WA licenses have RFID, antenna, upsetting privacy advocates

Washington state drivers' licenses will soon have a bar code that can be read without the driver knowing anything is going on -- and that has privacy advocates concerned, reports the Seattle Times.The new licenses and ID cards contain a computer chip and antenna that are used to store and transmit data remotely through radio waves.

Washington state drivers' licenses will soon have a bar code that can be read without the driver knowing anything is going on -- and that has privacy advocates concerned, reports the Seattle Times.

The new licenses and ID cards contain a computer chip and antenna that are used to store and transmit data remotely through radio waves. These RFID tags have the ability to be read remotely, while moving in the dark, and even through material.

Privacy advocates say the new licenses, which are to be issued next year, need better security to protect against unauthorized tracking of individuals.

The new licenses were Gov. Gregoire's compromise to the DHS' tough border regulations. Instead of passports required between the U.S. and Canadian borders, the DHS requires licenses containing RFID tags, said Antonio Ginatta, the governor's executive policy adviser.

The very attributes that make the RFID technology appealing make it inherently insecure, said experts at a policy roundtable on RFID held Thursday at the University of Washington Law School.

"Now if I show my license, somebody has to ask me for it and I can see what they do with it," said Christina Drummond, director of the state ACLU's Technology and Liberty Project. "With RFID licenses, we wouldn't necessarily have that ability."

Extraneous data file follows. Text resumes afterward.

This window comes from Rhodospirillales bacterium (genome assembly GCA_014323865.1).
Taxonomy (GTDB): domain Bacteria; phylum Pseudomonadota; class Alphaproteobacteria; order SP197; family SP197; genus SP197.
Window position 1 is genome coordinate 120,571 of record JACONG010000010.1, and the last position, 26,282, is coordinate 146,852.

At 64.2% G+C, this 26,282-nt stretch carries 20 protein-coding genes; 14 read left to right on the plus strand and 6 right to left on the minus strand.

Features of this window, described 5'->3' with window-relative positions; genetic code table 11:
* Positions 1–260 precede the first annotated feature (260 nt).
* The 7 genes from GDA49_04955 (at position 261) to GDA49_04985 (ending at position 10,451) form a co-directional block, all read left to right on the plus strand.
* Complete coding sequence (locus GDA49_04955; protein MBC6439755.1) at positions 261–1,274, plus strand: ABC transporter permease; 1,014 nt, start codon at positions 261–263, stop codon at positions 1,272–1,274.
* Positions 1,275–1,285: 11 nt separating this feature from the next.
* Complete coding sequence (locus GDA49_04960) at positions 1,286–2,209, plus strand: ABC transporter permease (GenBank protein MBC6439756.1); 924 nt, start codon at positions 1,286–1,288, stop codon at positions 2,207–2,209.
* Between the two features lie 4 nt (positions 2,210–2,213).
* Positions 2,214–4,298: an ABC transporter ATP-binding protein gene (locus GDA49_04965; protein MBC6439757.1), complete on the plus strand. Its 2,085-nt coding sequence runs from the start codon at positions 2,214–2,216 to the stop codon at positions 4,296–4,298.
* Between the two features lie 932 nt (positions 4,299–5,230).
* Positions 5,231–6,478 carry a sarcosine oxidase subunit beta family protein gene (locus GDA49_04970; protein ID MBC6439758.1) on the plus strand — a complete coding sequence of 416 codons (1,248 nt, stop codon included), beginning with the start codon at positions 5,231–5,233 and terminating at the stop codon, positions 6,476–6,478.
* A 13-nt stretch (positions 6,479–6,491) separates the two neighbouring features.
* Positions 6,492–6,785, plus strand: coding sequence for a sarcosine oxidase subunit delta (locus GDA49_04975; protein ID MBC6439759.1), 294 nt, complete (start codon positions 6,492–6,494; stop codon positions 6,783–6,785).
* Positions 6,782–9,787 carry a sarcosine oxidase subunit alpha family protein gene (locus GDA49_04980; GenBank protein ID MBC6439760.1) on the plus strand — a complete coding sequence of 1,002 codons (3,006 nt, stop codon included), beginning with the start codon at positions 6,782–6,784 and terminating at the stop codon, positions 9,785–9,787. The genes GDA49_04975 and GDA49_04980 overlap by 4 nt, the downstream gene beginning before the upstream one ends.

The enhanced Washington driver's license carries a microchip that does not have personal information, but it does have a code that customs officials can then use to pull up records from the Department of Licensing database.

Privacy advocates would prefer it if the licenses could only be read if touched by an RFID reader to transmit information or contain a switch to disable it.

"Is there really any reason to read an RFID tag in a driver's license without touching it?" asked UW computer-science professor Gaetano Borriello. "I can't think of any. Why are we even putting an antenna that allows long-range reading of a driver's license? It's just silly."

As a result of this new technology, the ACLU has drawn up legislation that requires noticification and consent before third parties can collect personal information, imposes limitations on gathering information, forbids tracking of individuals, protects the security of unique numbers used to identify people in electronic transactions, and holds businesses and government liable for invasions of privacy.

"It's risky at best not to pursue stronger legislation," said Evan Welbourne, who has been researching issues around RFID through an interdisciplinary group at UW. "The question shouldn't be whether to ban RFID or not, but how do we deploy and regulate it in a way that is effective and privacy-protecting?"
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